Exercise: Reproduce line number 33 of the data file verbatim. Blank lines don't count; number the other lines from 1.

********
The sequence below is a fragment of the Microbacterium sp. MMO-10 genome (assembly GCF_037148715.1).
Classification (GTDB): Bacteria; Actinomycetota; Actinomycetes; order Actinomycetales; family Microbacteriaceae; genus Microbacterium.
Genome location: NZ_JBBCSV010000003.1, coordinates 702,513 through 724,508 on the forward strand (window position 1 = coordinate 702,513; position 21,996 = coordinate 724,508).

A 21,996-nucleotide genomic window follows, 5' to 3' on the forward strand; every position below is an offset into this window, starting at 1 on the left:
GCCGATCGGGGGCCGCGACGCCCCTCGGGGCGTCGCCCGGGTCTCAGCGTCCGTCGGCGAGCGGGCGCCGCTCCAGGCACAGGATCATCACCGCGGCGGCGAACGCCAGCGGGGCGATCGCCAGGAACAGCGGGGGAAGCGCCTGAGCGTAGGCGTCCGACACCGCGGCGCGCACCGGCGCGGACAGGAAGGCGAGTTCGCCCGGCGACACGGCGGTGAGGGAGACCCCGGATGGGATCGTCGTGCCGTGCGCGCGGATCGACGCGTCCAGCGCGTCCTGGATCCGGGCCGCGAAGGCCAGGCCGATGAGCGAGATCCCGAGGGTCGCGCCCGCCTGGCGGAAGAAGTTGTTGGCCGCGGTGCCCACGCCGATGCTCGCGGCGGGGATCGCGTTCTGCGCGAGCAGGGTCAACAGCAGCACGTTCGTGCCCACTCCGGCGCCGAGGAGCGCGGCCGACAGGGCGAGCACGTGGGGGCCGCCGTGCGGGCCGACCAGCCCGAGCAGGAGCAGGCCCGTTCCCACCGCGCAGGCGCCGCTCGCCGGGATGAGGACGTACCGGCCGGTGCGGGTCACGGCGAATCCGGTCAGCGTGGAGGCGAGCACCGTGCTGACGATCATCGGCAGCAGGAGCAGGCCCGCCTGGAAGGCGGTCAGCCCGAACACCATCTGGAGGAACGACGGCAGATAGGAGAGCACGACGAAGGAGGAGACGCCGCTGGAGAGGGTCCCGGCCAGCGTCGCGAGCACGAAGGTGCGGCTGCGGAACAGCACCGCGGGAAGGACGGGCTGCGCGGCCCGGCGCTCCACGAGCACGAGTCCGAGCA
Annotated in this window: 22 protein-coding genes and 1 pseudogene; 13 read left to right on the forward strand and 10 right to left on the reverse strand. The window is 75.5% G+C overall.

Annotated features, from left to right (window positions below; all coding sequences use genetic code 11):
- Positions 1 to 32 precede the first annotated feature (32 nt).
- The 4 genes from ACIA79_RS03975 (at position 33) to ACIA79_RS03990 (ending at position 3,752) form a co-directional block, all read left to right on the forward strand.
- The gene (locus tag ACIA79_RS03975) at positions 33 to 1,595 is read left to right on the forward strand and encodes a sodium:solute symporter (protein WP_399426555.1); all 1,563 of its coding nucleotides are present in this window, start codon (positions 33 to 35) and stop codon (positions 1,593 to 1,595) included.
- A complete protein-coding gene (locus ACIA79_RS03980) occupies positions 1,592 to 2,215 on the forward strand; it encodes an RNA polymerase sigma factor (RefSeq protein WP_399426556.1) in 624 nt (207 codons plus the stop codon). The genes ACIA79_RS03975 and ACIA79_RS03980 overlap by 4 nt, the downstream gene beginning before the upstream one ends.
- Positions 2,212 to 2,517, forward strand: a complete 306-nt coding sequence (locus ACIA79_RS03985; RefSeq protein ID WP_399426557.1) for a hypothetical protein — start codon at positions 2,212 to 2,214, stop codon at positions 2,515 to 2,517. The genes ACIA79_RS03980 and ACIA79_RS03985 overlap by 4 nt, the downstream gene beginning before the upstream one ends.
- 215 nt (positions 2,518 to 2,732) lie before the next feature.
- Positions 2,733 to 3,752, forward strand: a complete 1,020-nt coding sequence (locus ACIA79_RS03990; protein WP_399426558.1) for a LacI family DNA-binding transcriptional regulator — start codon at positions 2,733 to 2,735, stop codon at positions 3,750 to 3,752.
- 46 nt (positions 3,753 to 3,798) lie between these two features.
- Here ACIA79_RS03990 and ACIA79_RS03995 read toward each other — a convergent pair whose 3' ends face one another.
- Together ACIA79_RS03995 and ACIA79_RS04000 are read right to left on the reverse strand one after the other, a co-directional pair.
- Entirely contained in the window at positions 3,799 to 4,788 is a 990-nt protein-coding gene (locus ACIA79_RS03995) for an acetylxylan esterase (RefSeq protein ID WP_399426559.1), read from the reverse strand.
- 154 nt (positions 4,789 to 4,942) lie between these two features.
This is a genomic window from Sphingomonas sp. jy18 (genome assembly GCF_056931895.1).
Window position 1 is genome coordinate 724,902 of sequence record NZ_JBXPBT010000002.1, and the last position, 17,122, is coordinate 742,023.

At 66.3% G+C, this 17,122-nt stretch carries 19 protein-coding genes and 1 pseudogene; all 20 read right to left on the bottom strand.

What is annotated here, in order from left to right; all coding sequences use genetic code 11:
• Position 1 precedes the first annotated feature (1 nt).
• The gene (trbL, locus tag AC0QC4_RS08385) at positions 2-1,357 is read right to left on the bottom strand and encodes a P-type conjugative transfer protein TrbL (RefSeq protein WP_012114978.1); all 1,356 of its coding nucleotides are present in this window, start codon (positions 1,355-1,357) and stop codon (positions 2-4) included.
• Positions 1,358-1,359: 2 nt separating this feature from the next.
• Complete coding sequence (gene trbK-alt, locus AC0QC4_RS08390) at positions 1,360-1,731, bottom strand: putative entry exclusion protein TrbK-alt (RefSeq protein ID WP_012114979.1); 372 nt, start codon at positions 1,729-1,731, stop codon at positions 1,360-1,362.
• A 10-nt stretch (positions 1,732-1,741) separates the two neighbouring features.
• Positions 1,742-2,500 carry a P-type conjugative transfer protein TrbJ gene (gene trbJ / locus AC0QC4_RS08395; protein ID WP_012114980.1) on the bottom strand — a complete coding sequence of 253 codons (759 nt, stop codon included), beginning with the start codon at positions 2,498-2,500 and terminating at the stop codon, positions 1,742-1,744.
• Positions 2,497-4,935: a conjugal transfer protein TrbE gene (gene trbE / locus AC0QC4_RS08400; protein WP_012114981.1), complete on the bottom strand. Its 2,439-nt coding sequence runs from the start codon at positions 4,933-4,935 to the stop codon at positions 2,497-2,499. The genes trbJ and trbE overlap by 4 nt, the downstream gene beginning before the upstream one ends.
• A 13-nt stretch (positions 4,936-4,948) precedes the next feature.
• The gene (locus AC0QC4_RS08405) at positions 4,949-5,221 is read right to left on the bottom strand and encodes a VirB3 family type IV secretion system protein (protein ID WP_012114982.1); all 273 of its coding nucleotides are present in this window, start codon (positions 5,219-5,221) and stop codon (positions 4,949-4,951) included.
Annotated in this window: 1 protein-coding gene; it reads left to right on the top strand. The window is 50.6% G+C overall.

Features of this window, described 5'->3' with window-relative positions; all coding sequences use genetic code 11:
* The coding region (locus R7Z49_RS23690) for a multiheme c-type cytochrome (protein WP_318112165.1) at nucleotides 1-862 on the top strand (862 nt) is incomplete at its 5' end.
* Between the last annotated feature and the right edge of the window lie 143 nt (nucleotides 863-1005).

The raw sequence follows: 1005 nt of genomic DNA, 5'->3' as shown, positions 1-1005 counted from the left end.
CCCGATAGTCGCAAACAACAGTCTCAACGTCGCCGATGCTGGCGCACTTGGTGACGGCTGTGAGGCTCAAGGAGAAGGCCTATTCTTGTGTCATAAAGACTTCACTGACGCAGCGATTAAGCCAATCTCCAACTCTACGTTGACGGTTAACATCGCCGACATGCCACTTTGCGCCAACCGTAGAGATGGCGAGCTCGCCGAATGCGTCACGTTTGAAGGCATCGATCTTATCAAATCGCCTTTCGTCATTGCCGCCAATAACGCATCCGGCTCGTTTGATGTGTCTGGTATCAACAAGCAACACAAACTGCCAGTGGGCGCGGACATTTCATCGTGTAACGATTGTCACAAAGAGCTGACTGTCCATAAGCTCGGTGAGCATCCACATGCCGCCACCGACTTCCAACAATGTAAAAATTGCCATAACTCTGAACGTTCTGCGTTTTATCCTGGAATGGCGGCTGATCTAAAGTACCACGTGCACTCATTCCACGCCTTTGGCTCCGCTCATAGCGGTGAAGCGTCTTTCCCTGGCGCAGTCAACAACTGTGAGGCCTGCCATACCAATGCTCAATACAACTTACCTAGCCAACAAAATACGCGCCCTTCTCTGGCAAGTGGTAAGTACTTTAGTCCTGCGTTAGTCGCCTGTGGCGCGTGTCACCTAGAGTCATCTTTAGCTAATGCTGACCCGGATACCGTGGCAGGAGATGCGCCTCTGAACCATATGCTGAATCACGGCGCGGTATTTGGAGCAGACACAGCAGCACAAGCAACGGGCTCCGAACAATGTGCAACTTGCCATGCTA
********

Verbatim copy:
Annotated in this window: 1 protein-coding gene; it reads left to right on the top strand. The window is 50.6% G+C overall.